LONDON - March 17, 2009
The people of Britain are in the driving seat when it comes to making our communities better places to live, according to independent research out today.
Commissioned by the global networking leader Cisco to investigate how 'connected' the British public feel to their local communities, the 'Urban 2020' survey found that 87 per cent of the respondents believe that it's the people that live there that make a community, while 64 per cent also believe it's primarily the responsibility of the local residents, rather than the government or the local council, to make their communities better places to live.
The research looked at the attitudes of more than 1,000 people towards the social, environmental and economic factors that affect community life in Britain. Its release coincides with the end of 'Urban 2020', a national competition that invited university students to share their vision of how the UK's communities could be more 'connected' in the future and be better adept at dealing with changing demographics and climate change.
Other research findings include:
- Virtual reality trumps 'real' reality. Nearly a third (28 per cent) of the respondents feel more part of a virtual online community than a physical one.
- 'Green space' and education top the league. Nearly 70 per cent rate the amount of green space available in their communities as good or very good, and 59 per cent rated schools in the same way. Affordable housing and community centres, however, scored lower, with just 5 per cent of the respondents rating them as very good.
- 'Green' steals economy's thunder. More people think that environmental issues (32 per cent) are top of the council's agenda, than 'economic' (25 per cent) or social (19 per cent) ones.
- Community facilities and good shops off the radar. People want to live in affordable, attractive places with large amounts of green space and low crime rates. Of less concern are community facilities or good local shops.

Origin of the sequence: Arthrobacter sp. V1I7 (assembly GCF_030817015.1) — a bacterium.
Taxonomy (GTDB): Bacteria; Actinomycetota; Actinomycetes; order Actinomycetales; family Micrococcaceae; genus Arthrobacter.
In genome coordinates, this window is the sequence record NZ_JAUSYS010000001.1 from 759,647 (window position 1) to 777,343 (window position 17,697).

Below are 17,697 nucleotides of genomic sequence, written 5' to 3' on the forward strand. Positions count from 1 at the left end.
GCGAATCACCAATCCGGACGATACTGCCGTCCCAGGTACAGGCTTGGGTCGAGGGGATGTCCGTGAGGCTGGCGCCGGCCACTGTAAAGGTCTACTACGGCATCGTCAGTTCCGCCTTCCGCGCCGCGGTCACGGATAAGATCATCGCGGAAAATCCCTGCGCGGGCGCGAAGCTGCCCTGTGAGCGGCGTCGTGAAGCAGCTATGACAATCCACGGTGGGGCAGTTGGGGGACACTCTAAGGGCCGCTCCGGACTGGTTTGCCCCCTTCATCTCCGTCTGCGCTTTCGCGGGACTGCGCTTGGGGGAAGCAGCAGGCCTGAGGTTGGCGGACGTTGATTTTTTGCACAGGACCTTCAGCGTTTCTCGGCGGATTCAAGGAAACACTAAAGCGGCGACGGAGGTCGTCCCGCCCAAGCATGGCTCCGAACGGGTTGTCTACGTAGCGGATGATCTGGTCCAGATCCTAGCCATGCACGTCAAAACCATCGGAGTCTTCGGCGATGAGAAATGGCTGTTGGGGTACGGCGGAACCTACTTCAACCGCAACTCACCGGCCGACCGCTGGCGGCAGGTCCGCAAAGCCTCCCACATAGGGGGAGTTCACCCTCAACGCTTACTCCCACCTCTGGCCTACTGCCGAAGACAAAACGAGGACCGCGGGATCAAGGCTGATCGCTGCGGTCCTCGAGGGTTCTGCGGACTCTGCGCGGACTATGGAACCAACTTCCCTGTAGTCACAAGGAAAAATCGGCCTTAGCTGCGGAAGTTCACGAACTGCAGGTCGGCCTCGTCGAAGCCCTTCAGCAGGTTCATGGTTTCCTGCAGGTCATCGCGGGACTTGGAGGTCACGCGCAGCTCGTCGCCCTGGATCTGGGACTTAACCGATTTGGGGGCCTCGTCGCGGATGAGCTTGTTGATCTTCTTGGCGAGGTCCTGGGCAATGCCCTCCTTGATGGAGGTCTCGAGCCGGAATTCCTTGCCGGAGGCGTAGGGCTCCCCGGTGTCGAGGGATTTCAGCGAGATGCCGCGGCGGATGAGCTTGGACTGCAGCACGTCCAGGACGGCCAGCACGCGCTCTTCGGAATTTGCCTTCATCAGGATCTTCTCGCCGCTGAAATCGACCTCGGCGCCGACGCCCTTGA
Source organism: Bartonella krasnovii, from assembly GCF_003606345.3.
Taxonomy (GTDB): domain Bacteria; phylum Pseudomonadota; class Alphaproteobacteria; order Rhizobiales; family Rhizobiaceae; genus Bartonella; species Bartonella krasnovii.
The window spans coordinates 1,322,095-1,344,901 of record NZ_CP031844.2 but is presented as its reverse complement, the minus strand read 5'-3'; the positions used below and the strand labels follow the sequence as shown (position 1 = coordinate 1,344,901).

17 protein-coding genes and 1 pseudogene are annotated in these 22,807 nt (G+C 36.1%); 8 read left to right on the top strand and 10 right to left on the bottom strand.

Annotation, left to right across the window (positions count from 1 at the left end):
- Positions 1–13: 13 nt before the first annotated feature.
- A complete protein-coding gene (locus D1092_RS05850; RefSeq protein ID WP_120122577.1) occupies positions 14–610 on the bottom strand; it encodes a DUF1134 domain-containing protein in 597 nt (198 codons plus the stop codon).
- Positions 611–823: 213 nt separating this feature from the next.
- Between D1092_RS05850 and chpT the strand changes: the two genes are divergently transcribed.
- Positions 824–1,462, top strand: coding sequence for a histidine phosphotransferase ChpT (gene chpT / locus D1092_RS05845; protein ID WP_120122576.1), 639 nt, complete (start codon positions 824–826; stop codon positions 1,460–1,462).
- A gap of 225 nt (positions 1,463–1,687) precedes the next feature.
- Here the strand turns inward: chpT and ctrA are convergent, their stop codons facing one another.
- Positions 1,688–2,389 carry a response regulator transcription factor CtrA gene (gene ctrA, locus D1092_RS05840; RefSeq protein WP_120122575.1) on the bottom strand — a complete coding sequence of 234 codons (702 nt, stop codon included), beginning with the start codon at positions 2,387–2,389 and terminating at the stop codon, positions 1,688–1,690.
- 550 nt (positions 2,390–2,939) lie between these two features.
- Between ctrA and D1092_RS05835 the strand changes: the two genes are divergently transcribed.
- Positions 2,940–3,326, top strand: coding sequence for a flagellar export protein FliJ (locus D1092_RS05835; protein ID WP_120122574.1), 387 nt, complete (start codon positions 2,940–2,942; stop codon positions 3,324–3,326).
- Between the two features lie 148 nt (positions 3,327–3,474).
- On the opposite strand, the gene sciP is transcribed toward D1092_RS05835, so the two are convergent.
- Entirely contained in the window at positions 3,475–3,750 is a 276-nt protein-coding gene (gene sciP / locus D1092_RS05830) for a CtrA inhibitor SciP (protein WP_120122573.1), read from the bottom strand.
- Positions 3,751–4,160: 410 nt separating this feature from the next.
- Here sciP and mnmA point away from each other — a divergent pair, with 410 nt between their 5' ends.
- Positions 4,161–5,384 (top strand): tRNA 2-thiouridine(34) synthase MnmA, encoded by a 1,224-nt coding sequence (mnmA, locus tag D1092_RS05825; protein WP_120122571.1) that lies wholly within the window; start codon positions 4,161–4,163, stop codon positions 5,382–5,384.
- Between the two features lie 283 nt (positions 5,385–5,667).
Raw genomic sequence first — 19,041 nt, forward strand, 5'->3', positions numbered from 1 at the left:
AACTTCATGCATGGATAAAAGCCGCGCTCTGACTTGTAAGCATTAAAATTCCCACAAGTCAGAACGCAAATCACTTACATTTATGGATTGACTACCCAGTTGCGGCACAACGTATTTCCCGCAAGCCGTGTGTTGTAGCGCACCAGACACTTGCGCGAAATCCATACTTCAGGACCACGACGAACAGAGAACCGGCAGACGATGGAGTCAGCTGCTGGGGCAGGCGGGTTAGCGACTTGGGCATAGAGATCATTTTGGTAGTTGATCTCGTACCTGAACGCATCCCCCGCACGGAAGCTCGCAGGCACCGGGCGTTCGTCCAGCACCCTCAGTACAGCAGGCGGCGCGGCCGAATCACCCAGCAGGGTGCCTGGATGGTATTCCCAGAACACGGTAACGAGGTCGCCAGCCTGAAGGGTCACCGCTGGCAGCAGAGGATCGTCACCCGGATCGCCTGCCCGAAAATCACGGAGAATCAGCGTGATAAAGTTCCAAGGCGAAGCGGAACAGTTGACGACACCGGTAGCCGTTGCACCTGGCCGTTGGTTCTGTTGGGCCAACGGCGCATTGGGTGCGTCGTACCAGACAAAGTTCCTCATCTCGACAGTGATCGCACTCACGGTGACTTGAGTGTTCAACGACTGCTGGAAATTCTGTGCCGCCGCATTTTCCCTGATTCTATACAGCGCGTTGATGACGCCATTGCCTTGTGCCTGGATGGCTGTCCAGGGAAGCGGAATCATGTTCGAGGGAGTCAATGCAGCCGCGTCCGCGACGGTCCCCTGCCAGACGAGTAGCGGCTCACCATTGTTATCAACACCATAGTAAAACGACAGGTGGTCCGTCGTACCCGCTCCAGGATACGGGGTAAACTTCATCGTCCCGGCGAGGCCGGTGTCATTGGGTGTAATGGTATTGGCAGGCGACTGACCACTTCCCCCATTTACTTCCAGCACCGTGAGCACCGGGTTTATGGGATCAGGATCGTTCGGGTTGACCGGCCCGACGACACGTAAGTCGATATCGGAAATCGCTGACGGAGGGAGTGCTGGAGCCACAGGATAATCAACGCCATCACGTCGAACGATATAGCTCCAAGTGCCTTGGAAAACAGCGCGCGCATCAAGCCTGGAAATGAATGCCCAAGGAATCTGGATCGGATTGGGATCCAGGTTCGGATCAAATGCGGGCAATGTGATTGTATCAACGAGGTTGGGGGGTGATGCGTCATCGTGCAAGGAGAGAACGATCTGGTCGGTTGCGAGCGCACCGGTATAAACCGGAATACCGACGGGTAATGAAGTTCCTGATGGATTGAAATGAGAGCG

- Downturn will forge greater community spirit. Nearly a quarter agree or strongly agree that the sense of community will improve as a result of the economic downturn.
While there is evidence of positive attitudes from people towards their local communities, the findings also highlight a need to make improvements to urban infrastructures, as more than half (62 per cent) of the respondents don't think local communities support young people, and nearly half (45 per cent) are not convinced that their communities can support the number of families or the aging population either.
Addressing these issues were submissions to the 'Urban 2020' competition. To secure their place in the final, students from Cambridge, Manchester, Sheffield and other universities came up with ideas ranging from a community that is formed virtually before coming together in reality, to a model that was inspired by patterns of the famous 'Chinese knot'. Judged by a panel of influential figures in architecture, engineering, design and information technology, the winner was announced on 17 March 2009 at the Royal Institute of British Architects (RIBA).